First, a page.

For the love of art: Facing unemployment in the Czech Republic

In an expensive design shop in Prague, a young woman sits behind a desk with art theory study guides covered in pink and green highlighter marks spread out in front of her.

“In the end, it was art or military school, so I chose art. Maybe it was the wrong decision,” Jana Travnickova says with a laugh.

Travnickova, a 30-year-old woman living in the Czech Republic, is studying for her master’s degree in art from the University of West Bohemia. She explains, “If I had been in the military I wouldn’t have to care about my living. And I wouldn’t have to be here.”

“Here” is Qubus, the design shop where Travnickova works part time. The owner of Qubus, Jakub Berdych, is an old friend of hers. He offered her a job so she could work while in school to make money to pursue her passion.

“I was 5-years-old when I first became interested in art,” Travnickova says. “My aunt is a painter, so when I was 5 or 6 I was already creating with her.” After elementary school, Travnickova attended secondary school where she learned graphic design and other graphic techniques. “I wanted to go to military school actually. I was always good at sports and I was connected with nature, but … I chose art.”

Travnickova’s eyes glance from the papers she is studying toward the street, as the sound of a horse drawn carriage rolls over the cobblestone street outside of the empty shop. She explains that the business is usually slow, and customers are rare.

Final exams are a month away, and after those, Travnickova will graduate from school. She says that she doesn’t know what she’s going to do, because after she graduates, Travnickova will no longer have a job at Qubus. “It would be great to have my own studio and have my own art and be kind of like … ah, I forgot the word … free! It would be nice to be free.”

Unfortunately, the price of supporting oneself in the artistic community is far from free.

The Ministry of Culture, the central administrative body for the arts, cultural and educational activities, offers artist grants but only to a select few. Travnickova explains that if you’re a known artist or an artist supported by a gallery, you don’t have to work other jobs to support the art. “If it’s like me, studying art and not really a famous artist or just like [a] normal [person], then you really have to find work to make money so you can make art. The government gives some money for artists, not much. Just some, and it’s always the same people.”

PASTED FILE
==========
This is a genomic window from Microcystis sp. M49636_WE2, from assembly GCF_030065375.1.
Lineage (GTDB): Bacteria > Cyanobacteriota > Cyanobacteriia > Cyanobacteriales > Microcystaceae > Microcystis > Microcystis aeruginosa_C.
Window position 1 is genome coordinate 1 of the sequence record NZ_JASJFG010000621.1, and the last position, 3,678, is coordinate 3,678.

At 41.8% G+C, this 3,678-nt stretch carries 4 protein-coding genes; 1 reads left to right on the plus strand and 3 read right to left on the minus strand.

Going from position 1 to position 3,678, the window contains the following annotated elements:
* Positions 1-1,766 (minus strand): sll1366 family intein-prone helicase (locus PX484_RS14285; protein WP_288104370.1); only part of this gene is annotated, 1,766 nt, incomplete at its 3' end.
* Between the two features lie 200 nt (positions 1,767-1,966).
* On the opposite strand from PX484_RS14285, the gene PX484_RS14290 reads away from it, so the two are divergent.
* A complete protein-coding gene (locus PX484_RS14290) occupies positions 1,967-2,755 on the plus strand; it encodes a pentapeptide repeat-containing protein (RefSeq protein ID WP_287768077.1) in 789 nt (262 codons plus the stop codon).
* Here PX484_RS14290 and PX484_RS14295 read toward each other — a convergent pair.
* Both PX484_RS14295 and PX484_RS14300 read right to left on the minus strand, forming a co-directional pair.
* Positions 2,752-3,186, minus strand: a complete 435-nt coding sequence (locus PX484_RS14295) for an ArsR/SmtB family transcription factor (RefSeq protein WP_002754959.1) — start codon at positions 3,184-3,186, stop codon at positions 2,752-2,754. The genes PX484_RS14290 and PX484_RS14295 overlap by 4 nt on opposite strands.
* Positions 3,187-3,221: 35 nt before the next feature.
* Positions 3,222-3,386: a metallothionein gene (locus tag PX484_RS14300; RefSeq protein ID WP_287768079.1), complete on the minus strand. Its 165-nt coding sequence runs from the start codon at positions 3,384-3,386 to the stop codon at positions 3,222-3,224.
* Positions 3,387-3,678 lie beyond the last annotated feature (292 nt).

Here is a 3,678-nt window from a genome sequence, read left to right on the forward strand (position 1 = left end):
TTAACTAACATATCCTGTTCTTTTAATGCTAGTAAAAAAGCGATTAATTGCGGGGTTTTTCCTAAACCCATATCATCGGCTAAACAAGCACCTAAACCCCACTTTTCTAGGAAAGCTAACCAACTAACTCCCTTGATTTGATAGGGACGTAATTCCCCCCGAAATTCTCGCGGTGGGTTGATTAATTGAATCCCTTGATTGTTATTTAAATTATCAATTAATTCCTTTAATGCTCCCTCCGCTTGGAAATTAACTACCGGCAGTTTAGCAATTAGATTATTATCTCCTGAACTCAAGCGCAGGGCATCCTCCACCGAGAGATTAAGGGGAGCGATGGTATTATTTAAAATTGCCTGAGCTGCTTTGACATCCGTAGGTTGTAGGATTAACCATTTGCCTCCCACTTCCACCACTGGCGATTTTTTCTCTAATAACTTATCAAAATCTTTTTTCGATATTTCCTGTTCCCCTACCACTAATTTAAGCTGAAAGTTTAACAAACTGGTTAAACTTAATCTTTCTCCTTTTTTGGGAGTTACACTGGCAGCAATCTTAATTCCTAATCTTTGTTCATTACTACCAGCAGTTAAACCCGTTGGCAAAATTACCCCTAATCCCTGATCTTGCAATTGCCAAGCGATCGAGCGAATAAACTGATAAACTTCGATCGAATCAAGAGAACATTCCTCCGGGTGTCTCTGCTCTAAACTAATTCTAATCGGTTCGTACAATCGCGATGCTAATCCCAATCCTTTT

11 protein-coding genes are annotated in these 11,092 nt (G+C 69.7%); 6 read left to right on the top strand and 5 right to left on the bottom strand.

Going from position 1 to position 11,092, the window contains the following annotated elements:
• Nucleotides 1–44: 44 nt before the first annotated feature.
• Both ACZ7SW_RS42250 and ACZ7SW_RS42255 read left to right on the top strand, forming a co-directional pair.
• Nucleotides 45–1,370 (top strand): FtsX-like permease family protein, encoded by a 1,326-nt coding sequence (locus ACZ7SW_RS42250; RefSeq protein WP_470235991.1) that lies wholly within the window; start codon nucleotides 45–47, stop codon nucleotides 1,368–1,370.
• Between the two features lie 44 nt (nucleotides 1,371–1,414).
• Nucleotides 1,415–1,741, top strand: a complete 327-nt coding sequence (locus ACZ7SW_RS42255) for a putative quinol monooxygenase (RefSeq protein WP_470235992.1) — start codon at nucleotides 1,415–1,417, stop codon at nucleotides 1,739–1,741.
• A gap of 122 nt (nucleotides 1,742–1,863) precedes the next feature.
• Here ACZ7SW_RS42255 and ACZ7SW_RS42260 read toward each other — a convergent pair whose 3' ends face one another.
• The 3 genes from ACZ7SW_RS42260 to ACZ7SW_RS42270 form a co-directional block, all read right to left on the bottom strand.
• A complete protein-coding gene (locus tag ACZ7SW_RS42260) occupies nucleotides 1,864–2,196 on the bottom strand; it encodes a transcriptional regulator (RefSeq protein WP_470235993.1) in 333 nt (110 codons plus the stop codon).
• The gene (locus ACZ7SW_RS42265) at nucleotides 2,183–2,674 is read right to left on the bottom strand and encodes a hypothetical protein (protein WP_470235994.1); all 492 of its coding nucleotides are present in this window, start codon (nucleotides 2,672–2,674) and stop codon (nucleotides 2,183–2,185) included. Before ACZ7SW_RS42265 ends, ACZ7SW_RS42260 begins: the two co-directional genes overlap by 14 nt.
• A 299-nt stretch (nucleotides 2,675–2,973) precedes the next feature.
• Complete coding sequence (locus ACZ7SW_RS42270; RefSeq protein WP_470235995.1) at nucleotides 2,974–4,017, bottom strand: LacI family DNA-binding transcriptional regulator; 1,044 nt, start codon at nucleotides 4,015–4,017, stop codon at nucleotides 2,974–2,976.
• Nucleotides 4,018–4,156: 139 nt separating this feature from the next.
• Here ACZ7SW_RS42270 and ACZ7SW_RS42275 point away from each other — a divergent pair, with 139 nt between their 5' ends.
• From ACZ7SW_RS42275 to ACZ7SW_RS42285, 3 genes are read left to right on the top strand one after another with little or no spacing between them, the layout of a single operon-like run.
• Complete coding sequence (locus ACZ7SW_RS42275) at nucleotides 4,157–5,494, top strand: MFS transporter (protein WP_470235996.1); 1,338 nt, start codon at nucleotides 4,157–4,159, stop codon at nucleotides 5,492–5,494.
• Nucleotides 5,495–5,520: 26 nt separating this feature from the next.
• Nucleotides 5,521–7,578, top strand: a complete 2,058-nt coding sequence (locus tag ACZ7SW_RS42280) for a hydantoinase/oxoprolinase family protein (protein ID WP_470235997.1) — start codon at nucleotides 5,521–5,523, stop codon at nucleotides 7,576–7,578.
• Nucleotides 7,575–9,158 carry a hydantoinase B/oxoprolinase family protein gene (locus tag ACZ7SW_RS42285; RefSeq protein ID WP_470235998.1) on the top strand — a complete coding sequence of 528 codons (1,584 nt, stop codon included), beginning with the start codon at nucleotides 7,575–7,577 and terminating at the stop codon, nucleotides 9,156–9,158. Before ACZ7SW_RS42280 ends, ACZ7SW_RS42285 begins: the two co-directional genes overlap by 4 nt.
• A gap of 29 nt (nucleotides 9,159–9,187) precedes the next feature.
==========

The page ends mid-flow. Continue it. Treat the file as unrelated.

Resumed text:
Eurostat reports that the Czech Republic has the fourth lowest unemployment rate in the EU. In 2013, the Czech Republic had an average 7 percent unemployment rate, while the EU average was 11 percent. However, even with the comparatively low unemployment rates in the Czech Republic, art students are among the most likely to have difficulty finding work.

Mario Carpe, a 27-year-old, studied law and business in school but describes himself as “born with a pencil in hand.” Art has always been his passion, and he has worked in advertising and publishing since graduation. He has won many illustration awards, creating graphics for companies sucha s Nike, Maxim and Volcom, and his work is featured in galleries in Madrid and Barcelona.

Originally from Spain, Carpe speaks with an excited tone, only becoming grave when contemplating the struggles of being an artist. “For me, it’s something beyond the place, more intimate and personal, each person will find something harder than another thing,” he says. “If you want to set up the place as a condition, [I] would say the first limitation could be language and cultural things, such as finding contacts and knowing the market if you are looking for an economic target.”

Coming from a place of job security, Carpe speaks about life and money differently than Travnickova. “If you want really to be rich,” he says, “don’t be focused on money and then it will come to you, it’s easy. What you give is what you get.” He believes that he is successful because he is happy, not the other way around.

Although concerned about her future employment, Travnickova remains hopeful and determined, saying, “Art is important. It’s what is happening in your soul, or in your internal feelings. It happens in many people around you. Nobody wants to talk about it, their crisis. Nobody wants to show out their private [life]. True art, you can say ‘yeah this happened to me, it also maybe happened to you but it’s nothing to be ashamed of, just show it.’”

Prague Issue Piece 2 from Mercedes Bleth on Vimeo.